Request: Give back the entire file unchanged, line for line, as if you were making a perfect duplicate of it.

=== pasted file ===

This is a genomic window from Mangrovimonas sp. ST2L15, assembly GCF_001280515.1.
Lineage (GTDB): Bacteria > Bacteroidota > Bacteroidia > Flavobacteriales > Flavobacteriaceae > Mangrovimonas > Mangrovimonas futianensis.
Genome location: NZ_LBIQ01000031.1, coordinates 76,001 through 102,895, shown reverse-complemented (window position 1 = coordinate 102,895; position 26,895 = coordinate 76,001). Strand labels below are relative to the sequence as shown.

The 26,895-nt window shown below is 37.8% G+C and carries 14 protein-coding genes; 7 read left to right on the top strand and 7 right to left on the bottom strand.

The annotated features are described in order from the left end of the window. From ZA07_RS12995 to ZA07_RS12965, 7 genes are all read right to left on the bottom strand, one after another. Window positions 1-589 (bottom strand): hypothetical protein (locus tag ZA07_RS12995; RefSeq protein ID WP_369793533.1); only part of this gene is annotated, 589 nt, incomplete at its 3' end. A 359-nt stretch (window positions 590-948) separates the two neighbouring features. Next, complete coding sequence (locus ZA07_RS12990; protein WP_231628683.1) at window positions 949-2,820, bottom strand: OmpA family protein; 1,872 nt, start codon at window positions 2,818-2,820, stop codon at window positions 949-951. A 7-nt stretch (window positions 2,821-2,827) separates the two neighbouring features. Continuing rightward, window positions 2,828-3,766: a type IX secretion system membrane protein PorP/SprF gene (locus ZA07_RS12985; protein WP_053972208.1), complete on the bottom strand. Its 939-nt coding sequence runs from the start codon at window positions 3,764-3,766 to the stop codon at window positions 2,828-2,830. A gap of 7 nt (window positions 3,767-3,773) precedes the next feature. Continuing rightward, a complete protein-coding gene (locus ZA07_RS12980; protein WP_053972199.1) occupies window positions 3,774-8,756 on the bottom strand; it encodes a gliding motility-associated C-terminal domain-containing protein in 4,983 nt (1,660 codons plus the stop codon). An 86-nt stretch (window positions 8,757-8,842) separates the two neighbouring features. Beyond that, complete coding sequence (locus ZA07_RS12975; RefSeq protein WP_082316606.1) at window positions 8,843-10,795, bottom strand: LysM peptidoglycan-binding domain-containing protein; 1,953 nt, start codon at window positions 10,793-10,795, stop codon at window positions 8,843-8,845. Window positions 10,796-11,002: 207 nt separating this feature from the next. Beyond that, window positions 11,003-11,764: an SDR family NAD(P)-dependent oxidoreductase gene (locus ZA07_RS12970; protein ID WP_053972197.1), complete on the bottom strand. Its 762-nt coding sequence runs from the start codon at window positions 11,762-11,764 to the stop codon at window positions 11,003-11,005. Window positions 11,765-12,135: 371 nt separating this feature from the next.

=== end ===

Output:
This is a genomic window from Mangrovimonas sp. ST2L15, assembly GCF_001280515.1.
Lineage (GTDB): Bacteria > Bacteroidota > Bacteroidia > Flavobacteriales > Flavobacteriaceae > Mangrovimonas > Mangrovimonas futianensis.
Genome location: NZ_LBIQ01000031.1, coordinates 76,001 through 102,895, shown reverse-complemented (window position 1 = coordinate 102,895; position 26,895 = coordinate 76,001). Strand labels below are relative to the sequence as shown.

The 26,895-nt window shown below is 37.8% G+C and carries 14 protein-coding genes; 7 read left to right on the top strand and 7 right to left on the bottom strand.

The annotated features are described in order from the left end of the window. From ZA07_RS12995 to ZA07_RS12965, 7 genes are all read right to left on the bottom strand, one after another. Window positions 1-589 (bottom strand): hypothetical protein (locus tag ZA07_RS12995; RefSeq protein ID WP_369793533.1); only part of this gene is annotated, 589 nt, incomplete at its 3' end. A 359-nt stretch (window positions 590-948) separates the two neighbouring features. Next, complete coding sequence (locus ZA07_RS12990; protein WP_231628683.1) at window positions 949-2,820, bottom strand: OmpA family protein; 1,872 nt, start codon at window positions 2,818-2,820, stop codon at window positions 949-951. A 7-nt stretch (window positions 2,821-2,827) separates the two neighbouring features. Continuing rightward, window positions 2,828-3,766: a type IX secretion system membrane protein PorP/SprF gene (locus ZA07_RS12985; protein WP_053972208.1), complete on the bottom strand. Its 939-nt coding sequence runs from the start codon at window positions 3,764-3,766 to the stop codon at window positions 2,828-2,830. A gap of 7 nt (window positions 3,767-3,773) precedes the next feature. Continuing rightward, a complete protein-coding gene (locus ZA07_RS12980; protein WP_053972199.1) occupies window positions 3,774-8,756 on the bottom strand; it encodes a gliding motility-associated C-terminal domain-containing protein in 4,983 nt (1,660 codons plus the stop codon). An 86-nt stretch (window positions 8,757-8,842) separates the two neighbouring features. Beyond that, complete coding sequence (locus ZA07_RS12975; RefSeq protein WP_082316606.1) at window positions 8,843-10,795, bottom strand: LysM peptidoglycan-binding domain-containing protein; 1,953 nt, start codon at window positions 10,793-10,795, stop codon at window positions 8,843-8,845. Window positions 10,796-11,002: 207 nt separating this feature from the next. Beyond that, window positions 11,003-11,764: an SDR family NAD(P)-dependent oxidoreductase gene (locus ZA07_RS12970; protein ID WP_053972197.1), complete on the bottom strand. Its 762-nt coding sequence runs from the start codon at window positions 11,762-11,764 to the stop codon at window positions 11,003-11,005. Window positions 11,765-12,135: 371 nt separating this feature from the next.